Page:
Burlington wants the right to kick bad-behaving politicians out of office
Burlington councillors want the right to remove elected officials from office if they behave badly.
City council this week adopted a motion that urges the Provincial government to approve legislation that would, in extreme cases, allow councillors to remove colleagues from their elected positions for behaviour such as abuse or prolonged harassment.
The abuse can come in the form of one councillor harassing another or members of City staff.
The move follows incidents in other Ontario municipalities where elected officials have been accused of aggressive behaviour towards one another and office staff.
Along with removing an official from office, the City also wants to be able to discipline and enforce penalties against politicians for lesser acts of aggression.
Currently, in Ontario, codes of conduct only cover government employees and not those who have been elected. Historically, the system has been ruled by democracy, where only the public can remove a member of office through the election process.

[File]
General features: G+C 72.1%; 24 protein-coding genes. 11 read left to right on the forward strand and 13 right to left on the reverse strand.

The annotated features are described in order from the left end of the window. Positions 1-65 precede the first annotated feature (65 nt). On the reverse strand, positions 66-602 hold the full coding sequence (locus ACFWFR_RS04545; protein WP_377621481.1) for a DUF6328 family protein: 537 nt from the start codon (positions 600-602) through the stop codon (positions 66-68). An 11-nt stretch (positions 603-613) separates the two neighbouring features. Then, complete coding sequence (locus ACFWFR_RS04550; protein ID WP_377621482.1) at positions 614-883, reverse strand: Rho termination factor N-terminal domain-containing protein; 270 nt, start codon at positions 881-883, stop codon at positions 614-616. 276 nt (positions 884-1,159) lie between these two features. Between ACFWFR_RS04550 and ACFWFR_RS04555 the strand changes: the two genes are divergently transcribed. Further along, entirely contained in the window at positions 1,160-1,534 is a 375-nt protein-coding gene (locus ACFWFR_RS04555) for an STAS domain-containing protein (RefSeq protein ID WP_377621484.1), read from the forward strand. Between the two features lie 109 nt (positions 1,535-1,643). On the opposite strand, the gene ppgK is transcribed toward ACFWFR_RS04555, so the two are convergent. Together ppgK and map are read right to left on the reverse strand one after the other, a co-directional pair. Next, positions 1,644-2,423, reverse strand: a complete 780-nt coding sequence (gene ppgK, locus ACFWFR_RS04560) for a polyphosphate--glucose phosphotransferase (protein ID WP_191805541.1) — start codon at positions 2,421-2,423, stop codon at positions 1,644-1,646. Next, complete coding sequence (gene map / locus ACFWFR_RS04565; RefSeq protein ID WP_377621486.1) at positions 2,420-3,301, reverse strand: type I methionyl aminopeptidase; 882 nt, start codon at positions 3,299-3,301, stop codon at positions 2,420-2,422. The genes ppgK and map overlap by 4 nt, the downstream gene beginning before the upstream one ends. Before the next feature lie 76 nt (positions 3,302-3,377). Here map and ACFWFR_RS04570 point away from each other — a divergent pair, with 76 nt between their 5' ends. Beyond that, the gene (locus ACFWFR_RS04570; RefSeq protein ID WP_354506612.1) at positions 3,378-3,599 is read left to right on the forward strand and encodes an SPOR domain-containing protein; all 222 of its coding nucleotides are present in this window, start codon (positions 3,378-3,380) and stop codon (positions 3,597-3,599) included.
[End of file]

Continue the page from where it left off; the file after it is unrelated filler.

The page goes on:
Burlington wants the Ontario government to create a code of conduct or allow municipalities to create their own codes to deal with these matters. The City also supports a Private Members Bill before the Legislature entitled “Stopping Harassment and Abuse by Local Leaders Act.”
In presenting the motion Ward 2 Councillor Lisa Kearns said allowing the changes would be an important step forward in protecting the rights of elected officials to serve without fear of harassment or intimidation.
“It’s essential that our elected representatives are able to work without being subjected to abusive language or actions from other officials, employees or members of the public,” said Kearns. “The changes proposed in this Bill will help ensure elected officials have the necessary tools and protections they need to effectively serve their constituents.”
Mayor Marianne Meed Ward said there have been cases in other municipalities of “egregious behaviour” by politicians and there are too few tools available to correct the behaviour.
The mayor stressed that removing someone from office would only be done in “worst-case scenarios” when other disciplinary measures have failed.
“Elected officials should not be above normal human rights and workplace expectations of behaviour and yet there have not been adequate tools to hold elected officials to the same standards that we would hold our staff,” said the mayor.
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